Edison Rex TPB Volume 1
Written by Chris Roberson
Art by Dennis Culver
Reviewed by Sean Lamont
I’ve stated before that a protagonist is only as good as their opposition, but does the reverse hold true when looking through the eyes of a story’s villain? With this tale’s antagonist thrust into that very role of responsibility, Chris Roberson and Dennis Culver look to answer questions like the above with their entertaining romp from Monkeybrain Comics titled after its nefarious pro/ant-tagonist, Edison Rex. Luckily for all, Dark Horse Comics has recently collected and published the first six issues in a trade paperback format; so strap on your death beams and formulate your plots for world domination as we take a quick look at Edison Rex.
Foiled at every turn by his heroic counterpart Valiant, the super-genius Edison Rex finally finds the moment to make his all-consuming goal a reality. But, does proving you are the better man mean that you actually have to become that better man? Such is the fate of Edison Rex as he comes to the logical realization that Earth’s safety has now befallen to him, setting him on a goofy path alongside some of his fellow villains to both see this responsibility through to fruition while changing the public perception of his heretofore antagonistic ways. Can this cheetah actually change his spots? Or will he find that he is his own worst enemy?
One cannot read Edison Rex without seeing the direct comparisons to a Lex Luthor storyline. In fact, the title is filled to the brim with comedic analogues of Vandal Savage, H.I.V.E., and a slew of other comic-related archetypes. But where Roberson has leaned heavily on pre-established characters to round out his new world, he also manages to set himself apart through a clever use of tone. Harnessing the very definition of all-ages comics, there is a light-hearted whimsy that permeates the story and creates a much more Despicable Me direction of villainous rule, rather than a Dark Reign of moral grey-itude. The title is fun, takes itself just seriously enough to see what life is like on the other side of the good guy tracks, and does a great job of building a comedic comic world populated with humorous super-powered tenants.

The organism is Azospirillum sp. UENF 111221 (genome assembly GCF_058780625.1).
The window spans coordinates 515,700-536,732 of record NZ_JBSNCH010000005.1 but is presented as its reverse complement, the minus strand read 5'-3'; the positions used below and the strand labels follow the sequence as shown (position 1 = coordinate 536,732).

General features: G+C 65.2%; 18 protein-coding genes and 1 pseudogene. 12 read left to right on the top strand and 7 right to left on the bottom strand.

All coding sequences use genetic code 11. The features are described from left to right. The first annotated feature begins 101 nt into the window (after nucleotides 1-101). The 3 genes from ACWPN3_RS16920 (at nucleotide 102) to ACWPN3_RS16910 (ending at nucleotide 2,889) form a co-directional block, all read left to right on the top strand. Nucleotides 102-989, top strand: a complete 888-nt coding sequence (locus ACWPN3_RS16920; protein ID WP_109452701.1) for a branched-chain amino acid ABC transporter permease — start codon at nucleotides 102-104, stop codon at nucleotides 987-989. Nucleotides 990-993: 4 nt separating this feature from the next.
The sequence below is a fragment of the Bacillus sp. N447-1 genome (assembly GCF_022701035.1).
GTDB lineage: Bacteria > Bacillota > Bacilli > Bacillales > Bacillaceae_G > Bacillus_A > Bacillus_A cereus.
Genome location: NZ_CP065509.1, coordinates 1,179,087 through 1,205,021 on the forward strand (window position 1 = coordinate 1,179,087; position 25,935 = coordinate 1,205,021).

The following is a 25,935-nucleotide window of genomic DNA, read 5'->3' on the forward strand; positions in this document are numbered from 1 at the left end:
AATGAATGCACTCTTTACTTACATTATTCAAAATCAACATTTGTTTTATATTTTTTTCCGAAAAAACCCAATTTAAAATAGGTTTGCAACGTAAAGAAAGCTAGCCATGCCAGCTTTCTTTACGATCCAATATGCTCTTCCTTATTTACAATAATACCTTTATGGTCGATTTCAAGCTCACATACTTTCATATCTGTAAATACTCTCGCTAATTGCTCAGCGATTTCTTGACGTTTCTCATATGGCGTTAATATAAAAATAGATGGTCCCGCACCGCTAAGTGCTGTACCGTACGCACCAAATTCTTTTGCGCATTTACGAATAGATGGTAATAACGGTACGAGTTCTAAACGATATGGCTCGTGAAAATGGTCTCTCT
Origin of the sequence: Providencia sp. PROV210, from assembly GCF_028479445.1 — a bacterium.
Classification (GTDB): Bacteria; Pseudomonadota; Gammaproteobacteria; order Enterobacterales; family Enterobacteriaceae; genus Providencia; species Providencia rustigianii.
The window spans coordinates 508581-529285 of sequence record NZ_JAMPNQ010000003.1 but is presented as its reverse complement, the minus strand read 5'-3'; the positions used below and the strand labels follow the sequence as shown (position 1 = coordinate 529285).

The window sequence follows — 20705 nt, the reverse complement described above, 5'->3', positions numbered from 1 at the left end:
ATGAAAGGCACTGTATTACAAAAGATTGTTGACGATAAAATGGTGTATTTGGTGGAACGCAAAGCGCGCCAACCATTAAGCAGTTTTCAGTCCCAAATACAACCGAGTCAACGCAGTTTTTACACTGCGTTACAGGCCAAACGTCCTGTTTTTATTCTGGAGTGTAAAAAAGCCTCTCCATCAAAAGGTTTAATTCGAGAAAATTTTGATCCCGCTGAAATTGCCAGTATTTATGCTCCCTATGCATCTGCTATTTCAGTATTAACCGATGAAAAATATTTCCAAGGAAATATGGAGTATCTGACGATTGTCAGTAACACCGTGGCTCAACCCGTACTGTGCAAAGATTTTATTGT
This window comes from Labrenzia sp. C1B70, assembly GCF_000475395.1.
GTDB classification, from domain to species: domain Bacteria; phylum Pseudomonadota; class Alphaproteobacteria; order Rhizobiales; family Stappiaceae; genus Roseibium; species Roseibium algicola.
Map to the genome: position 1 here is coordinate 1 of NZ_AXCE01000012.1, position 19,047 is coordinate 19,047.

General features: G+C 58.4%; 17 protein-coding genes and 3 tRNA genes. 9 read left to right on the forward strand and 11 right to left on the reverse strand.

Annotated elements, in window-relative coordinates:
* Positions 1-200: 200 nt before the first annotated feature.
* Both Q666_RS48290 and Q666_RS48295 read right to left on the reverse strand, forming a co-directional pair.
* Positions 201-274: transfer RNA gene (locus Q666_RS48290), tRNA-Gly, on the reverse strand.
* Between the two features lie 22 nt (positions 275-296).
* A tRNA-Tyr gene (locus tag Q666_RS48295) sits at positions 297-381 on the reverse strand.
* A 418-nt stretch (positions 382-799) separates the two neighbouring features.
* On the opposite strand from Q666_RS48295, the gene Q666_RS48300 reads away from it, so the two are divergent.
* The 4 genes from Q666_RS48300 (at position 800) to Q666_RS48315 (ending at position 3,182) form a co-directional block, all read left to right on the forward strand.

The artwork provided by Culver fits practically perfectly by embracing its Saturday Morning overtones, and makes for a title that can be enjoyed by children and adults alike. Comedic timing in facial expressions is crucial in a story such as this, and it is one that Culver admittedly had some issues with at first, but as he became more comfortable with the world at large was easily overcome. As we reached the final chapters, there is an obvious sense of joy now that he has found his rhythm, and the fun that he is having is clearly evident in the chaotic and goofy scenes he is able to put together towards the end of this TPB.
Looking for something familiar yet fun? Then give Edison Rex a try. While covering relatively well-trodden ground, it’s comedic and light-hearted tone easily bats aside the few shortcomings it has to create a fun ride for all involved.